The word “innovation” gets thrown around so much one might think it’s as easy as applying enough elbow grease. The mere notion of innovation has become some sort of arms race in wowing people with newness. This might be a straw man for our attention-mongering culture, but it’s far from reality. If you think innovation happens by continually introducing things no one has ever seen or dreamed of before, you would make a poor product lead.
What people sometimes mean when they say innovation is actually iteration—continually building on good thinking and assumptions, then, most importantly, believing in the equity of those decisions enough to keep revising upon them. This more pragmatic approach doesn’t get much love, sadly. Maybe that’s because when you break down the stepping stones of iteration, they look and sound decidedly less sexy than a new shiny thing.
How can we be so blind to the fact that companies like Apple have been succeeding because of careful, patient iteration for many years? That they have never really worked in leaps and bounds, but increments? Good ideas don’t pop out of someone’s head pure and fully-formed. They get that way by being tested, questioned, beaten down, and rebuilt. Real innovation means thinking around a problem from a different point of view. Trying to be innovative, just like trying to be cool, usually fails.
iOS needs to mature to continue to innovate. When that happens, it probably won’t look entirely new, just like another small step forward. It won’t be flashy, and pundits will cry fail, but that’s also how you’ll know Apple is doing something right.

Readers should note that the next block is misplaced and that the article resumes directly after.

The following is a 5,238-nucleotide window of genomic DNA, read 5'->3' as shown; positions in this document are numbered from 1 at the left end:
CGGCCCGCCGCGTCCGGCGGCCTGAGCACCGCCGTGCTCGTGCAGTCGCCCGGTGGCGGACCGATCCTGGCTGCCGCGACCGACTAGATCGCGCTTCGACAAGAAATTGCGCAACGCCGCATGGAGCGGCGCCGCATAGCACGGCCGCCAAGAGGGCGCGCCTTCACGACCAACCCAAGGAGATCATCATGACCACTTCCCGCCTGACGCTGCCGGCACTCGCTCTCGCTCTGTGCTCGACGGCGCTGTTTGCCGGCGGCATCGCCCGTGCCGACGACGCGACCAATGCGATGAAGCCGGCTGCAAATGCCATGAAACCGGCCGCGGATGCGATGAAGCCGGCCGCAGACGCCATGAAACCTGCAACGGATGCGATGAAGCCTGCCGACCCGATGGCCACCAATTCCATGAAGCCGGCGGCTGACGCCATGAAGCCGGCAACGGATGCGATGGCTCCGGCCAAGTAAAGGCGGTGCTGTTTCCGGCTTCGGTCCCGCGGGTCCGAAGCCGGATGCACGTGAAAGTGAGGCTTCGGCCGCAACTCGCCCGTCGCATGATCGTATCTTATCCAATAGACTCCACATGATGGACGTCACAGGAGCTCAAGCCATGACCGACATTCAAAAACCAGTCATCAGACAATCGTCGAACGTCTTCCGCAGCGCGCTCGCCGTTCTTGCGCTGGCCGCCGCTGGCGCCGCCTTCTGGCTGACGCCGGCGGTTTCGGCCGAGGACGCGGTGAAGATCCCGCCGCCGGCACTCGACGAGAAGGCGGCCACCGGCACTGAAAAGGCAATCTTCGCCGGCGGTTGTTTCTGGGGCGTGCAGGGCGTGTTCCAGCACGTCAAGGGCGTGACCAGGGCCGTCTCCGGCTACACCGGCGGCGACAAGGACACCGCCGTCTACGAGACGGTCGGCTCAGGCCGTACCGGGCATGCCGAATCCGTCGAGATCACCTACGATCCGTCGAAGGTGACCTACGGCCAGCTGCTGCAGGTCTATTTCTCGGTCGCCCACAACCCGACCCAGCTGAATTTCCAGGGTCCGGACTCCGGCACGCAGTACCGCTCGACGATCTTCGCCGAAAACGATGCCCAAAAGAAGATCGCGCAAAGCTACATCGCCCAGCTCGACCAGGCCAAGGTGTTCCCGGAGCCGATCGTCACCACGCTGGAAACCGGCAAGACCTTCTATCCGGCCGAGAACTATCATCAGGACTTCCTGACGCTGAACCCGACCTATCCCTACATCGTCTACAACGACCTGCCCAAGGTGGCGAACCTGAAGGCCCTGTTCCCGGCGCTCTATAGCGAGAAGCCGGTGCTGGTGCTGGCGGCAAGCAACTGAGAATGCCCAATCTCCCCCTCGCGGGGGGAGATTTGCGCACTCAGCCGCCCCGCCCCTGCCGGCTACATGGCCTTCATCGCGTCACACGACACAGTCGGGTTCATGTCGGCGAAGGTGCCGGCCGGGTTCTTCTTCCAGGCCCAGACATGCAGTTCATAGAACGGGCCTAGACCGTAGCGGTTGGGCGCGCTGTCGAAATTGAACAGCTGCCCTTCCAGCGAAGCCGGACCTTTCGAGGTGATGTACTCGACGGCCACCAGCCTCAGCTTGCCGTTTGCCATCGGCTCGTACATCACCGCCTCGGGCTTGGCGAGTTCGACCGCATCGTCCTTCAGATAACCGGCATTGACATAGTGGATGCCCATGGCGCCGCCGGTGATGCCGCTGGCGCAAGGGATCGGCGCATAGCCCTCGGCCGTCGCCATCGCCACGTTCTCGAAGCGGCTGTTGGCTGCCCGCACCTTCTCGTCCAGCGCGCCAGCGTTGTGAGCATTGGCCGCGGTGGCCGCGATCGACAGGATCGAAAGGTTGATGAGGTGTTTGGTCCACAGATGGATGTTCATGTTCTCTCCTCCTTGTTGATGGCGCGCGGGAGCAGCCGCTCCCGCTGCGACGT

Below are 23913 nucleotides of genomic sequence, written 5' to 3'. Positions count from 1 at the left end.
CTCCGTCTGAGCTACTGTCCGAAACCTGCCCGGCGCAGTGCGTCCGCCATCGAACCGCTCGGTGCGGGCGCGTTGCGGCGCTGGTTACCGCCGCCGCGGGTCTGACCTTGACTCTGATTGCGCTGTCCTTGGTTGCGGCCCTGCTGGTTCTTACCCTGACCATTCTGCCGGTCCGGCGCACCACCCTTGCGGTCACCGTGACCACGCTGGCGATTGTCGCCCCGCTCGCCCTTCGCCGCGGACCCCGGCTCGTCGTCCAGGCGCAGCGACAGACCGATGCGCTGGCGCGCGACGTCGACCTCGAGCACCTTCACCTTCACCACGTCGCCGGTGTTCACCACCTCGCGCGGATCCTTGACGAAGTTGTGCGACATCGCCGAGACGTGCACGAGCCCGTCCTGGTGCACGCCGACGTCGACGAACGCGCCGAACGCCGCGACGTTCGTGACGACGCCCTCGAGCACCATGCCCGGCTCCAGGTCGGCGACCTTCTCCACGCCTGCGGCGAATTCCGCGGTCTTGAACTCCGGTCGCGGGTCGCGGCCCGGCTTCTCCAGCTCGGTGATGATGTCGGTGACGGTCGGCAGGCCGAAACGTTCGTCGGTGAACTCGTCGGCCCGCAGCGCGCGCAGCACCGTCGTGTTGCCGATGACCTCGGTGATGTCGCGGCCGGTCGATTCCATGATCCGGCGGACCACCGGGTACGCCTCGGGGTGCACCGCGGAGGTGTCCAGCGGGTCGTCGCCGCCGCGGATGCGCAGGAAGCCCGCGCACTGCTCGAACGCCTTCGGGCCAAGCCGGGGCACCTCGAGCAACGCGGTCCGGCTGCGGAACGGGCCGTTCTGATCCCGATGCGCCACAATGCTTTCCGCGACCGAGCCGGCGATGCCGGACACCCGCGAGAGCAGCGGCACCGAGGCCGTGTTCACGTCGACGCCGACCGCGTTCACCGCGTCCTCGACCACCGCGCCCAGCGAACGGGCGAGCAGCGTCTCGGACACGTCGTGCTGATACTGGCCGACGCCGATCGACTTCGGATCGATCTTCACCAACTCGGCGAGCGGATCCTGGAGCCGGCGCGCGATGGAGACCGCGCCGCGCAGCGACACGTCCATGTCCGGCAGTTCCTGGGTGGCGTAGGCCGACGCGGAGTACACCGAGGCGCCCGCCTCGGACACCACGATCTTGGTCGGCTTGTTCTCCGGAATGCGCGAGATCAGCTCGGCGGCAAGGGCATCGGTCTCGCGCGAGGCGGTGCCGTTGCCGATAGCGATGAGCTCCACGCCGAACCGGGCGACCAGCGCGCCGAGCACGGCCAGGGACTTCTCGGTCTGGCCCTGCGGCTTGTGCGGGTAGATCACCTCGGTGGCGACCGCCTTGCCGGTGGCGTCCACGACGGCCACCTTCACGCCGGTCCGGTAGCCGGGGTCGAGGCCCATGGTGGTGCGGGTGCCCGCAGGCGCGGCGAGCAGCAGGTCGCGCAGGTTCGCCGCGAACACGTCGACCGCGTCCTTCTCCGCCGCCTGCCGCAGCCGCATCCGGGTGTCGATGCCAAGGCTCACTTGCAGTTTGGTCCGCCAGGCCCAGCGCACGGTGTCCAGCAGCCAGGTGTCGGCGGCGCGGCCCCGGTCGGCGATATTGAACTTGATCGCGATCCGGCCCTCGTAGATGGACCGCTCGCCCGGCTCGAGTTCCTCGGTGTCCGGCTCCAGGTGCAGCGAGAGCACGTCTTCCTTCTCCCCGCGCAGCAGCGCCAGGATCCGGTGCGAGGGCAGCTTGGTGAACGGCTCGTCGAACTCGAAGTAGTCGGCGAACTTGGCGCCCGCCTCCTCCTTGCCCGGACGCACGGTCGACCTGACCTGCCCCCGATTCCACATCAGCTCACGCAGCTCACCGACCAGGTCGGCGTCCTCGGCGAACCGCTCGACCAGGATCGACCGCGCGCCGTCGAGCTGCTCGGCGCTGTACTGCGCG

I want iOS to grow up. I want it to act like it’s been around for 6 years and that it knows the score. Iteration like this can reduce the need for skeuomorphism; when people become more familiar with an interface, it can be pared down aesthetically over time. Not necessarily flat, just less.
But the most important issues aren’t in the aesthetics. For instance, I rarely find myself monotasking with my phone or iPad. I’m looking something up, taking notes, and composing an email. Or retrieving login credentials from 1Password and then jumping over to a browser to sign in (after having already been there to get a login screen before jumping to 1Password). These days, doing anything on my phone isn’t measured by what an app does, but by the space in time I’m navigating between apps—the moments of transition between doing something and doing something else. Over the years, getting to the task at hand, wherever I am, has become the most frequent point of frustration with using a gadget. The app switcher bar in iOS is a bandage that’s well past its usefullness. iOS needs a more elegant way for users to flow from one app to the next to achieve one task.
Claude Debussy said that “music is the space between the notes,” and good interaction design shapes the space between tasks. It’s not as simple as just saying iOS needs “multitasking.” The OS should feel more like an environment for stuff to nebulously happen where and when it’s desired, rather than a series of isolated cells knocking out morse code between the walls.
I don’t know what the solution looks like. Thankfully, that job goes to Jonathan Ive and his team.